Putting solar panels in the hot desert seems obvious, but there is a problem that gets in the way of solar power paradise; the panels get very dirty, very quickly. Sandstorms can cover the surface of the panels in under an hour, reducing efficiency by as much as 80%, which means they need to be cleaned at least daily. Not exactly convenient.
If Saudi Arabia is to meet its goal of 30% of all energy used coming from the sun (as oppose to its current figure of approximately 0%) over the next 20 years, it will need to allot a portion of its $109 billion budget into making sure the panels work efficiently.
This wouldn’t be such an issue if there was a plentiful supply of water to clean the panels with, but Middle Eastern nations rely on desalination plants to turn saltwater into usable fresh water, a process so energy intensive, that the panels would just about collect as much energy as required to purify the water needed to clean them, making the endeavour a financial dead-end.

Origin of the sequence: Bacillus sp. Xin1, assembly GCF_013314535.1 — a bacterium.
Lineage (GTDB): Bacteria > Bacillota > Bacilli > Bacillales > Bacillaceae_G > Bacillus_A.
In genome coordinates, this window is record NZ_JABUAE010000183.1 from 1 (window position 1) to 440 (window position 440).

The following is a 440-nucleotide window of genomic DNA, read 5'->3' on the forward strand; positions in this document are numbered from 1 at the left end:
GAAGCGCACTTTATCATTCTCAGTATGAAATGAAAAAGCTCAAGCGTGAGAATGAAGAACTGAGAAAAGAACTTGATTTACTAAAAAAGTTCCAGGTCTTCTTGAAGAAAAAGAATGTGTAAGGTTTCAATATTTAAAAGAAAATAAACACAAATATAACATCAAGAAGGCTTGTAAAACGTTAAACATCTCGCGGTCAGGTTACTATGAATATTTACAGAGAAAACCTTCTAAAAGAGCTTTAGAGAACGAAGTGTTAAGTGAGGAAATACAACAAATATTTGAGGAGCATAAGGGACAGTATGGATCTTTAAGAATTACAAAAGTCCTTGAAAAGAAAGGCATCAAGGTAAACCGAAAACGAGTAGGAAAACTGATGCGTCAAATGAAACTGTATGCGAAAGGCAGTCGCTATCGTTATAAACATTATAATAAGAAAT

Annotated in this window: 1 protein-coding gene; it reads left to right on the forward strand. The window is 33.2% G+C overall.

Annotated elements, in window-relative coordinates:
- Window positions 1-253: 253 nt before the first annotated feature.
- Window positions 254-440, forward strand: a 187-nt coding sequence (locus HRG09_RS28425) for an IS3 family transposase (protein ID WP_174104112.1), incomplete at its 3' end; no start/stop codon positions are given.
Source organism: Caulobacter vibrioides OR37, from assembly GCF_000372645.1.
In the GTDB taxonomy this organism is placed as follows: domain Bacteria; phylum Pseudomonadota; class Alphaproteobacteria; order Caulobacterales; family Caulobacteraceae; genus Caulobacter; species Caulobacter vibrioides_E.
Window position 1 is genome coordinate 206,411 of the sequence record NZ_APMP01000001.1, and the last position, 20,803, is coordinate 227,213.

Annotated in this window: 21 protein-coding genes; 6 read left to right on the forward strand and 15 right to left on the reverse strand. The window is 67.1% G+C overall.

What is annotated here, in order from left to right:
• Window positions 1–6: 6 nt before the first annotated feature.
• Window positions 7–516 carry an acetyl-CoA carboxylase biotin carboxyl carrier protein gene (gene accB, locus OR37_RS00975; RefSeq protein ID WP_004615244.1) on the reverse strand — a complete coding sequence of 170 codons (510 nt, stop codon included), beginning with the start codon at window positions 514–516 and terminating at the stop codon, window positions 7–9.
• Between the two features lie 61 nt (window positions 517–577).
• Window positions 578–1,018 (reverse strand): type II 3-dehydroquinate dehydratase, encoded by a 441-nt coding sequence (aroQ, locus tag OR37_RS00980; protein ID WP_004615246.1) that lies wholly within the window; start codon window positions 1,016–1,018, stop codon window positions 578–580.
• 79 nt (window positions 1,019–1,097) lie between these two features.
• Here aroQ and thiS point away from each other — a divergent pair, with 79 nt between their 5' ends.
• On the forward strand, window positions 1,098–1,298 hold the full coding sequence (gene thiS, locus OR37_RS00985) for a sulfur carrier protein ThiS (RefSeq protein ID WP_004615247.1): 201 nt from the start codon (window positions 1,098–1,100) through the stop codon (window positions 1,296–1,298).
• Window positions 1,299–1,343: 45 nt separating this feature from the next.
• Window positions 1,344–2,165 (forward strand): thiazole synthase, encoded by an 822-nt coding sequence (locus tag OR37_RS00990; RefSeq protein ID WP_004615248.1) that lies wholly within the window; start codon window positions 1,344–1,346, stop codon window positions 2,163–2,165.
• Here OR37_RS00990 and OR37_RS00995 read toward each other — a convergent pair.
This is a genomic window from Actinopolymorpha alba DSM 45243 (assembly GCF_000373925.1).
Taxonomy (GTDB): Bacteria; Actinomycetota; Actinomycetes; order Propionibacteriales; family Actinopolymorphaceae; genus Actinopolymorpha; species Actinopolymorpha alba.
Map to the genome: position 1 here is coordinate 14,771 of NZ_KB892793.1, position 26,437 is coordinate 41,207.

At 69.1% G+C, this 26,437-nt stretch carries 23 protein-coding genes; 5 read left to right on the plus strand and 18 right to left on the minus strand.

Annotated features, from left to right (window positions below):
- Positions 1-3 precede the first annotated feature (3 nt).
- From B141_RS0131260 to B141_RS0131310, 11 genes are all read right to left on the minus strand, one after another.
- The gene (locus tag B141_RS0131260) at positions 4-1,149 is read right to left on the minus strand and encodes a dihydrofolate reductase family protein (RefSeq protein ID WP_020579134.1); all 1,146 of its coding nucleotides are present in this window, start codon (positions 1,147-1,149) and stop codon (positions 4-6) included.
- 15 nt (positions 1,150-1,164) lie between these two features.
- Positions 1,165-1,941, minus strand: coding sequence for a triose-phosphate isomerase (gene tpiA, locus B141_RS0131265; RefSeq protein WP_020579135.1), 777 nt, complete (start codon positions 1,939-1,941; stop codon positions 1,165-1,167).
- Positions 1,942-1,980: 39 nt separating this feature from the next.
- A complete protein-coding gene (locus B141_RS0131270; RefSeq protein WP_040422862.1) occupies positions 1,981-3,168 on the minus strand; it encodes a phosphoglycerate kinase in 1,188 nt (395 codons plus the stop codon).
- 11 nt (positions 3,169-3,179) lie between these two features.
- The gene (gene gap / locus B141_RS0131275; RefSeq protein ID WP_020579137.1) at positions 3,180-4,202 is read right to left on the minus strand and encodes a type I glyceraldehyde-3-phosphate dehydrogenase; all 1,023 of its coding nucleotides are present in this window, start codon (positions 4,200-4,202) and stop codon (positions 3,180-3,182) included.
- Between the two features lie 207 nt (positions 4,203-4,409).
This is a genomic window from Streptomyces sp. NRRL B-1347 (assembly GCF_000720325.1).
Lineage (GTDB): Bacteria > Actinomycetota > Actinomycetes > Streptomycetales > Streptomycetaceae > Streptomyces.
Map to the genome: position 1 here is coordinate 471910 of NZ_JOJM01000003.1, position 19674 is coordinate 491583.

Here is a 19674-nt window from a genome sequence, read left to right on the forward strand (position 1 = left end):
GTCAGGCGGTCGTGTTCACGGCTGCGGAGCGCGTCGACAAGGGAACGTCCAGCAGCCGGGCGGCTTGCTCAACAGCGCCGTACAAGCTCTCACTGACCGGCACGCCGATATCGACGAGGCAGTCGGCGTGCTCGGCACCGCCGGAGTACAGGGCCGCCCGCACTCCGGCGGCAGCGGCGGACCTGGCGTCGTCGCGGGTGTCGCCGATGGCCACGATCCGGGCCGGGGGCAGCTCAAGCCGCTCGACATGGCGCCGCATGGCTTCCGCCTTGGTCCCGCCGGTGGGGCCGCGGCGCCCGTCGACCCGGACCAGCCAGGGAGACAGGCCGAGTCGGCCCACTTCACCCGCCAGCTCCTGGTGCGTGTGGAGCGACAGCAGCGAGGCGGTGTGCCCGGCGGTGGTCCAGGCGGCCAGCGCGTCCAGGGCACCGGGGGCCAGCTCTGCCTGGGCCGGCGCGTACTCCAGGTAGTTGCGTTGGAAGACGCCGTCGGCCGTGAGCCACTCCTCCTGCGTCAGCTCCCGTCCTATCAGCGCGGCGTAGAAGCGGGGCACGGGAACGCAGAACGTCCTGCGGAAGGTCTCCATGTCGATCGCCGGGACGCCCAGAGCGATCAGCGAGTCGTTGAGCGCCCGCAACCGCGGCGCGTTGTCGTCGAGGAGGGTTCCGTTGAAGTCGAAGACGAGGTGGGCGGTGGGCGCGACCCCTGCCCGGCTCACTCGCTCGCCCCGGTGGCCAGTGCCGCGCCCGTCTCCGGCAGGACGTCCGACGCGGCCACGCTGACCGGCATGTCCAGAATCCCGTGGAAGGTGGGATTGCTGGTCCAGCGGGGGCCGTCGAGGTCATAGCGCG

Luckily, an inexpensive answer may have emerged, thanks to Nomadd; a “no-water mechanical automated dusting device”, designed to clean solar panels in dusty environments using “one dry sweep”.
Developed by engineers at the King Abdullah University of Science and Technology (or KAUST), Nomadd is robust, low maintenance, requires little energy, running from batteries charged by the solar array it cleans, and uses just 4 parts. Nomadd started off as “Lego and toilet rolls”, but $200,000 of awarded research money later, the system is now undergoing widespread testing for commercial use for Middle Eastern nations looking to build large solar installations.
“Basically it can clean solar panels without water,” says Georg Eitelhuber, a physics lecturer at KAUST. “It’s a brand new solution to a brand new problem.”